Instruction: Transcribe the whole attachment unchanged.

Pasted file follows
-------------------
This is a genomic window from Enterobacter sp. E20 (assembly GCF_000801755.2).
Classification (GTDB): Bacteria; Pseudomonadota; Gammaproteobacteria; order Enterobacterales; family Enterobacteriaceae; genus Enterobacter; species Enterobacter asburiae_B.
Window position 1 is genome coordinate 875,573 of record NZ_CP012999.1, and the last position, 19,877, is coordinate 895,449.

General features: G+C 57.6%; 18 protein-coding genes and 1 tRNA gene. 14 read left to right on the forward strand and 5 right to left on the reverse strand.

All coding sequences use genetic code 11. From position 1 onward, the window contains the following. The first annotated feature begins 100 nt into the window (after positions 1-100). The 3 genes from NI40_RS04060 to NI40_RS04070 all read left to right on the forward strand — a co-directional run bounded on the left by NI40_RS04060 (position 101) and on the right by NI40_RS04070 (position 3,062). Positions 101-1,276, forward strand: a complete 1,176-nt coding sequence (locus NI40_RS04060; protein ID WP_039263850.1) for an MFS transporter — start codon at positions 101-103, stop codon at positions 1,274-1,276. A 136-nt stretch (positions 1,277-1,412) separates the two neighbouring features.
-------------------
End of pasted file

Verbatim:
This is a genomic window from Enterobacter sp. E20 (assembly GCF_000801755.2).
Classification (GTDB): Bacteria; Pseudomonadota; Gammaproteobacteria; order Enterobacterales; family Enterobacteriaceae; genus Enterobacter; species Enterobacter asburiae_B.
Window position 1 is genome coordinate 875,573 of record NZ_CP012999.1, and the last position, 19,877, is coordinate 895,449.

General features: G+C 57.6%; 18 protein-coding genes and 1 tRNA gene. 14 read left to right on the forward strand and 5 right to left on the reverse strand.

All coding sequences use genetic code 11. From position 1 onward, the window contains the following. The first annotated feature begins 100 nt into the window (after positions 1-100). The 3 genes from NI40_RS04060 to NI40_RS04070 all read left to right on the forward strand — a co-directional run bounded on the left by NI40_RS04060 (position 101) and on the right by NI40_RS04070 (position 3,062). Positions 101-1,276, forward strand: a complete 1,176-nt coding sequence (locus NI40_RS04060; protein ID WP_039263850.1) for an MFS transporter — start codon at positions 101-103, stop codon at positions 1,274-1,276. A 136-nt stretch (positions 1,277-1,412) separates the two neighbouring features.